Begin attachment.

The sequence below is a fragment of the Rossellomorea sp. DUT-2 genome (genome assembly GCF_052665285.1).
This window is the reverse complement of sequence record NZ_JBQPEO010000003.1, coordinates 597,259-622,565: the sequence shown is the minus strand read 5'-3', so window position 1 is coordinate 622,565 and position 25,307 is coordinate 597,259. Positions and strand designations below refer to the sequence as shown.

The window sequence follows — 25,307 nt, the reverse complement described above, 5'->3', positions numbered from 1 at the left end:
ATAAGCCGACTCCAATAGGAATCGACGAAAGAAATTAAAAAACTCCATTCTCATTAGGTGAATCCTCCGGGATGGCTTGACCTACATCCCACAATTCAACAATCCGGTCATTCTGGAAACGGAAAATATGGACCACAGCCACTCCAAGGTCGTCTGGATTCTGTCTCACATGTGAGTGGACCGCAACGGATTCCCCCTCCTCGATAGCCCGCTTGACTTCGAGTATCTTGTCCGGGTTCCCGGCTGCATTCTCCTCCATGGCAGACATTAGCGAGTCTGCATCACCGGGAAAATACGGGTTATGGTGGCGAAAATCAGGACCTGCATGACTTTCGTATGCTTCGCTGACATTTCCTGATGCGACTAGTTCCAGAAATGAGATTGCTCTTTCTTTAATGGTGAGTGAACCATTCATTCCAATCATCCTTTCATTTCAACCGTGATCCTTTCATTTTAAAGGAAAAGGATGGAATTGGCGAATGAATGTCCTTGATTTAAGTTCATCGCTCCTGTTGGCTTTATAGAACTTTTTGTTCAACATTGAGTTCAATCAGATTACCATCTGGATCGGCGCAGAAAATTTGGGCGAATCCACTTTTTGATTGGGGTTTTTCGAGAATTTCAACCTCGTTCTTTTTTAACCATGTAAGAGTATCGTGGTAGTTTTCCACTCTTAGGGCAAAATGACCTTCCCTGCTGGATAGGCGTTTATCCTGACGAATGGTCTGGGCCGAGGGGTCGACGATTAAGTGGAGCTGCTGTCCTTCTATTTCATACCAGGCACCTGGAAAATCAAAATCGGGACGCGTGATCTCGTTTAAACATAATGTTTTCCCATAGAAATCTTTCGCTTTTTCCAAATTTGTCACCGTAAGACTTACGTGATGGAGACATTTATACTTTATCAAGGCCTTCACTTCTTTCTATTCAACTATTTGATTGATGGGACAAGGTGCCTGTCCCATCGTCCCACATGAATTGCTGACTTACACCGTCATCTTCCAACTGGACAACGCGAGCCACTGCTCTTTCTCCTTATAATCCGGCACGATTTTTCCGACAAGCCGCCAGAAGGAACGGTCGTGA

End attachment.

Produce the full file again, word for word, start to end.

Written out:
The sequence below is a fragment of the Rossellomorea sp. DUT-2 genome (genome assembly GCF_052665285.1).
This window is the reverse complement of sequence record NZ_JBQPEO010000003.1, coordinates 597,259-622,565: the sequence shown is the minus strand read 5'-3', so window position 1 is coordinate 622,565 and position 25,307 is coordinate 597,259. Positions and strand designations below refer to the sequence as shown.

The window sequence follows — 25,307 nt, the reverse complement described above, 5'->3', positions numbered from 1 at the left end:
ATAAGCCGACTCCAATAGGAATCGACGAAAGAAATTAAAAAACTCCATTCTCATTAGGTGAATCCTCCGGGATGGCTTGACCTACATCCCACAATTCAACAATCCGGTCATTCTGGAAACGGAAAATATGGACCACAGCCACTCCAAGGTCGTCTGGATTCTGTCTCACATGTGAGTGGACCGCAACGGATTCCCCCTCCTCGATAGCCCGCTTGACTTCGAGTATCTTGTCCGGGTTCCCGGCTGCATTCTCCTCCATGGCAGACATTAGCGAGTCTGCATCACCGGGAAAATACGGGTTATGGTGGCGAAAATCAGGACCTGCATGACTTTCGTATGCTTCGCTGACATTTCCTGATGCGACTAGTTCCAGAAATGAGATTGCTCTTTCTTTAATGGTGAGTGAACCATTCATTCCAATCATCCTTTCATTTCAACCGTGATCCTTTCATTTTAAAGGAAAAGGATGGAATTGGCGAATGAATGTCCTTGATTTAAGTTCATCGCTCCTGTTGGCTTTATAGAACTTTTTGTTCAACATTGAGTTCAATCAGATTACCATCTGGATCGGCGCAGAAAATTTGGGCGAATCCACTTTTTGATTGGGGTTTTTCGAGAATTTCAACCTCGTTCTTTTTTAACCATGTAAGAGTATCGTGGTAGTTTTCCACTCTTAGGGCAAAATGACCTTCCCTGCTGGATAGGCGTTTATCCTGACGAATGGTCTGGGCCGAGGGGTCGACGATTAAGTGGAGCTGCTGTCCTTCTATTTCATACCAGGCACCTGGAAAATCAAAATCGGGACGCGTGATCTCGTTTAAACATAATGTTTTCCCATAGAAATCTTTCGCTTTTTCCAAATTTGTCACCGTAAGACTTACGTGATGGAGACATTTATACTTTATCAAGGCCTTCACTTCTTTCTATTCAACTATTTGATTGATGGGACAAGGTGCCTGTCCCATCGTCCCACATGAATTGCTGACTTACACCGTCATCTTCCAACTGGACAACGCGAGCCACTGCTCTTTCTCCTTATAATCCGGCACGATTTTTCCGACAAGCCGCCAGAAGGAACGGTCGTGA